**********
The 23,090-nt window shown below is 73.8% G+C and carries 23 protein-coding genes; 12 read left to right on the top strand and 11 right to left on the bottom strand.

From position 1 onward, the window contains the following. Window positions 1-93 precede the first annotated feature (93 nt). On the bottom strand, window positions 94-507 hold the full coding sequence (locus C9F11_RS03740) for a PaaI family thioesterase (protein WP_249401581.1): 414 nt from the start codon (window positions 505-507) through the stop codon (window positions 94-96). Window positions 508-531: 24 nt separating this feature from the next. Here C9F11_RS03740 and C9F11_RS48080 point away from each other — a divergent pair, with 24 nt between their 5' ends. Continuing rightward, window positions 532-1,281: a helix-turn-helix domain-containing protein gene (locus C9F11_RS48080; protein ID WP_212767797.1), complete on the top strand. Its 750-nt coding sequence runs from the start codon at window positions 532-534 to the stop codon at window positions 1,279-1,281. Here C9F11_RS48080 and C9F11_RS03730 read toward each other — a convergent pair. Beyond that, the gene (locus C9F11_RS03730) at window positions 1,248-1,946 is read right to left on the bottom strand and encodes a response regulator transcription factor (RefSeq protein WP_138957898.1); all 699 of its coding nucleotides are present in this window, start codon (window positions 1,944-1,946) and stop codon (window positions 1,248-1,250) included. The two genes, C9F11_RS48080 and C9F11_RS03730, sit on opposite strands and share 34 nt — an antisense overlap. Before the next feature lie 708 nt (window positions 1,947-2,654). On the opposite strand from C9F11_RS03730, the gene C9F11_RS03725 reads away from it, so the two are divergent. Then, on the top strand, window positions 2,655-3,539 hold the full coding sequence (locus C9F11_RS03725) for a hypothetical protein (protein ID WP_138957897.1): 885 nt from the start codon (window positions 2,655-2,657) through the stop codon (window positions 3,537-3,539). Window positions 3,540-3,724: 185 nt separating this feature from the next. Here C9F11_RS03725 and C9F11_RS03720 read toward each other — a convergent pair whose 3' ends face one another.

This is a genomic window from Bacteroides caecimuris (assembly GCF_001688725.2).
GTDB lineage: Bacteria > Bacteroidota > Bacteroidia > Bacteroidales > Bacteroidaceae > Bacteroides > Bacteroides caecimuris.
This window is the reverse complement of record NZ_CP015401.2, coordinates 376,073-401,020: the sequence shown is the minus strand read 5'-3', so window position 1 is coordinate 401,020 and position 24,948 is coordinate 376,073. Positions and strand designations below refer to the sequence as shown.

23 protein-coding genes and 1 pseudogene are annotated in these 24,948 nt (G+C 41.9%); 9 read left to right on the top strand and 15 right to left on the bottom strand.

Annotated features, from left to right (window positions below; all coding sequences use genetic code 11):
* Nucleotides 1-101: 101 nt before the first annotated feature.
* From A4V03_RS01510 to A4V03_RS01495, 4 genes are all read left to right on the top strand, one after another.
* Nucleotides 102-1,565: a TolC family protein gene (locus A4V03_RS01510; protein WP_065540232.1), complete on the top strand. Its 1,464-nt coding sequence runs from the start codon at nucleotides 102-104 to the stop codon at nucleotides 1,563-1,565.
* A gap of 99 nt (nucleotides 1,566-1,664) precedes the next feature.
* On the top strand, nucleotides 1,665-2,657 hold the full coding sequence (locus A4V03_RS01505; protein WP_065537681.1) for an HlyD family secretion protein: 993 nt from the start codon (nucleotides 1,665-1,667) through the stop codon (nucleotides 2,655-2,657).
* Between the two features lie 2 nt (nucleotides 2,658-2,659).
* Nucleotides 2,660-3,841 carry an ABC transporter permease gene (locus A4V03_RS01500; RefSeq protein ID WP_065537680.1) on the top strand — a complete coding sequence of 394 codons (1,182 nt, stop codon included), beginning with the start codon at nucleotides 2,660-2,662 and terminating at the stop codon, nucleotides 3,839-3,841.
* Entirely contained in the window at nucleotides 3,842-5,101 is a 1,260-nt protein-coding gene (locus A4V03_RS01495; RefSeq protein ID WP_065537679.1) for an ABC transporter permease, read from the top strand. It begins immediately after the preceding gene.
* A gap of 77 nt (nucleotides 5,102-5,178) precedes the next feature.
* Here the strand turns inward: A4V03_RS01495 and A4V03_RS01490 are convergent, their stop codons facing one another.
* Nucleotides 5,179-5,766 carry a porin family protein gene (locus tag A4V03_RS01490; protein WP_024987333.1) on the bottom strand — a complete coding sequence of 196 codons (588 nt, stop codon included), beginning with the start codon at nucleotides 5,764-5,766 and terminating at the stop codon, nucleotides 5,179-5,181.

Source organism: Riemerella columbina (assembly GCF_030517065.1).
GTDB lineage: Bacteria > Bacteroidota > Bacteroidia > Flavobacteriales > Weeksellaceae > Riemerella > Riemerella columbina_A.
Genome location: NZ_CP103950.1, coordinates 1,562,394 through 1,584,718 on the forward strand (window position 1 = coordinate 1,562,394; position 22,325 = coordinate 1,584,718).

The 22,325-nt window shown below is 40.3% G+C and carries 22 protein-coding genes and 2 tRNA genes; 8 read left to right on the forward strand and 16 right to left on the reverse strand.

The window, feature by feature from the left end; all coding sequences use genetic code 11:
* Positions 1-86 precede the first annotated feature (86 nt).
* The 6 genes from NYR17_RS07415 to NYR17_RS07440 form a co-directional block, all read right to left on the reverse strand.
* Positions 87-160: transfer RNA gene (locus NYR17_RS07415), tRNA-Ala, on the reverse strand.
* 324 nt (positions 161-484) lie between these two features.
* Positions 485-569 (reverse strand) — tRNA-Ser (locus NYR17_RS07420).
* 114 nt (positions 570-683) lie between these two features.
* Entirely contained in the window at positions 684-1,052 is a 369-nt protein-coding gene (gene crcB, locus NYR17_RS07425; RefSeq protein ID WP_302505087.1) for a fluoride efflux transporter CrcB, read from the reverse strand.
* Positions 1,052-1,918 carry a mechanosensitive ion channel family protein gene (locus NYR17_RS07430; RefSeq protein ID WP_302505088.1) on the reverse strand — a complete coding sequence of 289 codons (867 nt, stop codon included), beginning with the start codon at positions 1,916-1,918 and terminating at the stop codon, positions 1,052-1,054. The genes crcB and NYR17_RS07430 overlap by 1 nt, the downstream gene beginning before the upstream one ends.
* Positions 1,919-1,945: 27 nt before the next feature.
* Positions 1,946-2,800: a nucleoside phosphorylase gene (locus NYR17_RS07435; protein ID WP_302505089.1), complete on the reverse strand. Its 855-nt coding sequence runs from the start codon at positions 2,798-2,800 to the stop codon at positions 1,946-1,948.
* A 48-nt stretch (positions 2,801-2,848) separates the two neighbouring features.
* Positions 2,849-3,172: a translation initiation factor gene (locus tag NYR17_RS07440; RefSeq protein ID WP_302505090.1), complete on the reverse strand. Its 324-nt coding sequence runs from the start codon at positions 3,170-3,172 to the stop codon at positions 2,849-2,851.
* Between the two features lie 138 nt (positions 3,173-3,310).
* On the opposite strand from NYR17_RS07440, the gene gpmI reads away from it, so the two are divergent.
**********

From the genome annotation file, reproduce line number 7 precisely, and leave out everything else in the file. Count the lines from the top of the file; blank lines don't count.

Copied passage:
Annotated features, from left to right (window positions below; all coding sequences use genetic code 11):